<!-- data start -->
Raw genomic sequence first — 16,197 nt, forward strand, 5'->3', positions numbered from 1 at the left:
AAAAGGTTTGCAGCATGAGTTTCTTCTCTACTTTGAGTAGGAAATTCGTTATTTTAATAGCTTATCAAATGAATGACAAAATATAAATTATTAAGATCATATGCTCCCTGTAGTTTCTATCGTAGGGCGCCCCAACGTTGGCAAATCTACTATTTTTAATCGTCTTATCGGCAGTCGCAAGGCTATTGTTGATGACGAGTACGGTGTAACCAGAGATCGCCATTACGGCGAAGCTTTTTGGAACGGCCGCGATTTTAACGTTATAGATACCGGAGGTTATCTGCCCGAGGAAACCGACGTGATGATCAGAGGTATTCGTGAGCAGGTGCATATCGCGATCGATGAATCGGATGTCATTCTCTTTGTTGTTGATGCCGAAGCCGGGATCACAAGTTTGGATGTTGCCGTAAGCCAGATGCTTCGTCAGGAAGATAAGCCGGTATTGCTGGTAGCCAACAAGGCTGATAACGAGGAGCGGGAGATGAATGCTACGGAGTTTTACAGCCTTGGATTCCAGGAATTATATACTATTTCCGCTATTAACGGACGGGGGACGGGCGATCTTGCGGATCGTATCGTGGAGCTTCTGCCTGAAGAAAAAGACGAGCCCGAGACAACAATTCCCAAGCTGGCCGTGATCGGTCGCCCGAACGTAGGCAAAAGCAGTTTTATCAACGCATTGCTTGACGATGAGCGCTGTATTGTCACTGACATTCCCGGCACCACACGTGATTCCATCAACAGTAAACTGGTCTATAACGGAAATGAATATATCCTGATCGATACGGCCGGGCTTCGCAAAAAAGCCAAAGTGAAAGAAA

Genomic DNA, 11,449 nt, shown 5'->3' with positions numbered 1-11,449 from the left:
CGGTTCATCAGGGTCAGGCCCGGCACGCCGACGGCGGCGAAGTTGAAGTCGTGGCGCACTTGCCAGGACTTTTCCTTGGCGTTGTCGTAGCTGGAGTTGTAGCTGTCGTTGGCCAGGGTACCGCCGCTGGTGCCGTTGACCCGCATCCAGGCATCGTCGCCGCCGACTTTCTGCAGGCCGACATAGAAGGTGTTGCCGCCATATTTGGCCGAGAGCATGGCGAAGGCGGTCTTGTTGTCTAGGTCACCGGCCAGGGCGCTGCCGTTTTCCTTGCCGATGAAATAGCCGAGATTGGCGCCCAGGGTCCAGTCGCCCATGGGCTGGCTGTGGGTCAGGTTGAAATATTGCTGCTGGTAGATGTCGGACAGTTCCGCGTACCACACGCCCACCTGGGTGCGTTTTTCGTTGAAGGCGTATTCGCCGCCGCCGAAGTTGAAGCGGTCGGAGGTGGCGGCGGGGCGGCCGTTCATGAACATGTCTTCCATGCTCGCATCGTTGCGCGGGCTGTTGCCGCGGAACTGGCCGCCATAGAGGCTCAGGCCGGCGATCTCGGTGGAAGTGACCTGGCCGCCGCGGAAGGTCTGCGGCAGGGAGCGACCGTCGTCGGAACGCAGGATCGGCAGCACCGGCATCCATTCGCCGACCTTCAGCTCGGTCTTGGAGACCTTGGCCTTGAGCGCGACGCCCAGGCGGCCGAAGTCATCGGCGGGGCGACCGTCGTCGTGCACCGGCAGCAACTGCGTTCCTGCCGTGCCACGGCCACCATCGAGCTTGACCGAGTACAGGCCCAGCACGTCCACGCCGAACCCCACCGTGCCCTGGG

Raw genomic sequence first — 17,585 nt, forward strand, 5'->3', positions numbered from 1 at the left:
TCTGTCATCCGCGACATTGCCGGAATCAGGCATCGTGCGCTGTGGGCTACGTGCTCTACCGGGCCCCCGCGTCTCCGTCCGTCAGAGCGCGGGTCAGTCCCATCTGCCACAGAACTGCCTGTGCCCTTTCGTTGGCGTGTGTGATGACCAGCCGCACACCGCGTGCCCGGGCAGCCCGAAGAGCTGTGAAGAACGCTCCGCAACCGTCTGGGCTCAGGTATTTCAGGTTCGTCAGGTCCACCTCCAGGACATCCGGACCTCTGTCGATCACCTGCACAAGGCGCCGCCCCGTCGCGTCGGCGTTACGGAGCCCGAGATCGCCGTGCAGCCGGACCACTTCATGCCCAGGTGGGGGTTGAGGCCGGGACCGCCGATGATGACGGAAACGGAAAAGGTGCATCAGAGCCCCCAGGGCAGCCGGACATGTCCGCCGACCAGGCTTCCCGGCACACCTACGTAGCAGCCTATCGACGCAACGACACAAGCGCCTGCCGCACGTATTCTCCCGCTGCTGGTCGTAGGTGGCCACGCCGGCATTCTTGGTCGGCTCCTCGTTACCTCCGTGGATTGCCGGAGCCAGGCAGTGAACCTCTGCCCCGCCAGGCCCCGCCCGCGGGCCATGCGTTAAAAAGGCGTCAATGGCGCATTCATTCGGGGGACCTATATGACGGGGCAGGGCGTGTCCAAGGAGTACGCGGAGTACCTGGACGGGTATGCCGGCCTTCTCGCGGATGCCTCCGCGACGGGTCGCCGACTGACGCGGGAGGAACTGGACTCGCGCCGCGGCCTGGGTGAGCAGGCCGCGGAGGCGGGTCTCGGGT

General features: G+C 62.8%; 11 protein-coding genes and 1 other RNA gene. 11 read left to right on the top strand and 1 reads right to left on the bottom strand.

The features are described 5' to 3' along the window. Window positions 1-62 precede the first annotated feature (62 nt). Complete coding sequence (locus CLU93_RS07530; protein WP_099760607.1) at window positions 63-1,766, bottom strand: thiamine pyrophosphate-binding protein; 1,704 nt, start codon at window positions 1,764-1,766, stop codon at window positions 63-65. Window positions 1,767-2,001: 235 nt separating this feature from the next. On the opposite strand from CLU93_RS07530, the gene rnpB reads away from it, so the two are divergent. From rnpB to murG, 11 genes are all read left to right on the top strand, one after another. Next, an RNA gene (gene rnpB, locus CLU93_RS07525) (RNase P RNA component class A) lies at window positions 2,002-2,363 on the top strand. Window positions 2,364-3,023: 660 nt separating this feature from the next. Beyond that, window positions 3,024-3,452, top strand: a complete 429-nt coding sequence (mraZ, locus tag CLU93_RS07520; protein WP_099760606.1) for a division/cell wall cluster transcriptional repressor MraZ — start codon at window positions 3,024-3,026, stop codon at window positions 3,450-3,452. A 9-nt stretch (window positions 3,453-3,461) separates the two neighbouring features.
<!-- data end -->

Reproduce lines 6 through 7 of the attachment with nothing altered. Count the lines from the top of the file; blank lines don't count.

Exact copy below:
TCTGTCATCCGCGACATTGCCGGAATCAGGCATCGTGCGCTGTGGGCTACGTGCTCTACCGGGCCCCCGCGTCTCCGTCCGTCAGAGCGCGGGTCAGTCCCATCTGCCACAGAACTGCCTGTGCCCTTTCGTTGGCGTGTGTGATGACCAGCCGCACACCGCGTGCCCGGGCAGCCCGAAGAGCTGTGAAGAACGCTCCGCAACCGTCTGGGCTCAGGTATTTCAGGTTCGTCAGGTCCACCTCCAGGACATCCGGACCTCTGTCGATCACCTGCACAAGGCGCCGCCCCGTCGCGTCGGCGTTACGGAGCCCGAGATCGCCGTGCAGCCGGACCACTTCATGCCCAGGTGGGGGTTGAGGCCGGGACCGCCGATGATGACGGAAACGGAAAAGGTGCATCAGAGCCCCCAGGGCAGCCGGACATGTCCGCCGACCAGGCTTCCCGGCACACCTACGTAGCAGCCTATCGACGCAACGACACAAGCGCCTGCCGCACGTATTCTCCCGCTGCTGGTCGTAGGTGGCCACGCCGGCATTCTTGGTCGGCTCCTCGTTACCTCCGTGGATTGCCGGAGCCAGGCAGTGAACCTCTGCCCCGCCAGGCCCCGCCCGCGGGCCATGCGTTAAAAAGGCGTCAATGGCGCATTCATTCGGGGGACCTATATGACGGGGCAGGGCGTGTCCAAGGAGTACGCGGAGTACCTGGACGGGTATGCCGGCCTTCTCGCGGATGCCTCCGCGACGGGTCGCCGACTGACGCGGGAGGAACTGGACTCGCGCCGCGGCCTGGGTGAGCAGGCCGCGGAGGCGGGTCTCGGGT

General features: G+C 62.8%; 11 protein-coding genes and 1 other RNA gene. 11 read left to right on the top strand and 1 reads right to left on the bottom strand.